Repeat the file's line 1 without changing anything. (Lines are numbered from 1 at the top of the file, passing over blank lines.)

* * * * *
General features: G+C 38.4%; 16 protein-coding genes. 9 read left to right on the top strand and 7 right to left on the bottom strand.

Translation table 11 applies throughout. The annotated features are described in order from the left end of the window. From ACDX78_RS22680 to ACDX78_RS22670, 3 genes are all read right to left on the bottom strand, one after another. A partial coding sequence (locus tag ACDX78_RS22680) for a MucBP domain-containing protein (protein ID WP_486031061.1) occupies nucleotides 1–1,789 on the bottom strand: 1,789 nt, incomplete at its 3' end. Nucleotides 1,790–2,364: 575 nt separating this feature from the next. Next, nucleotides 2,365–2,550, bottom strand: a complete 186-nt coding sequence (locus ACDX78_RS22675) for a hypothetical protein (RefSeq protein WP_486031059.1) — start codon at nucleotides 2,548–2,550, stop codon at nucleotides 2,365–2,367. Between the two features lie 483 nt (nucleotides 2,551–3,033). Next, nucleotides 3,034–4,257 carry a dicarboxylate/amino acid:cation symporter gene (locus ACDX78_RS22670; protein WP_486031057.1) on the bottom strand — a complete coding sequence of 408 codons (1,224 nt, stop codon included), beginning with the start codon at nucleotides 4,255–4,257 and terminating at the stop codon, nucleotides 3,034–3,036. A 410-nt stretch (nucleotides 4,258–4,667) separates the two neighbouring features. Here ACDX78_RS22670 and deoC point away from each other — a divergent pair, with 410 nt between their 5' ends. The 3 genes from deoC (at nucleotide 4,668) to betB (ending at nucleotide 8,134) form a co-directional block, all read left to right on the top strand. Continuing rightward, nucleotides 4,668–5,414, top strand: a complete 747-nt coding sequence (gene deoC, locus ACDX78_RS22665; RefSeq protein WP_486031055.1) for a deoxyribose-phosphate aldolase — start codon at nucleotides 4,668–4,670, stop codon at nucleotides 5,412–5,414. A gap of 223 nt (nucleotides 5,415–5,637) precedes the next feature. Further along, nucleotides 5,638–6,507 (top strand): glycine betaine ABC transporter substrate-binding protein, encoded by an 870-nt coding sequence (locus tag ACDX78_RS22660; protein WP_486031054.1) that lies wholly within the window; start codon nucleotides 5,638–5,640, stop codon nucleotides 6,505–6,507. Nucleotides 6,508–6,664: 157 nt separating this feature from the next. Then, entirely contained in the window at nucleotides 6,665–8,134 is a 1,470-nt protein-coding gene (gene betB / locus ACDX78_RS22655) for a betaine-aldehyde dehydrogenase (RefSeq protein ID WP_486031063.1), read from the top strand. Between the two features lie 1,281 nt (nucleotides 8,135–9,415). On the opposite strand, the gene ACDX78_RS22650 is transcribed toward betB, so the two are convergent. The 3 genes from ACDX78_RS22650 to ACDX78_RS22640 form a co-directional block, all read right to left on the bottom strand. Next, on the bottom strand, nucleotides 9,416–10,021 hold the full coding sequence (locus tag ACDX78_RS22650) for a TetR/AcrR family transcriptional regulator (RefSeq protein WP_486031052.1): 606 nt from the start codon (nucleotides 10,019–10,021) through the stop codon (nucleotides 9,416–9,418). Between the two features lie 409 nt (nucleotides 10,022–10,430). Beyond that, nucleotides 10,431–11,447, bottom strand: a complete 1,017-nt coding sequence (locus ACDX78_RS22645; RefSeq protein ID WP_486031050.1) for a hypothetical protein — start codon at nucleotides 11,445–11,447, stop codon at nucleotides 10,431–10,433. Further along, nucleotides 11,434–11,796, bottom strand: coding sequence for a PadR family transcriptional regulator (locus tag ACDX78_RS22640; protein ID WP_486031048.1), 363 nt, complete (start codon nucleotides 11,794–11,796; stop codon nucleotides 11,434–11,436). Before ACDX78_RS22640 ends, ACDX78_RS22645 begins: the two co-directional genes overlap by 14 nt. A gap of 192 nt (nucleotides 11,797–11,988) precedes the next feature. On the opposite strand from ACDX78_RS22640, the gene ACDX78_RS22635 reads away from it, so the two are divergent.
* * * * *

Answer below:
General features: G+C 38.4%; 16 protein-coding genes. 9 read left to right on the top strand and 7 right to left on the bottom strand.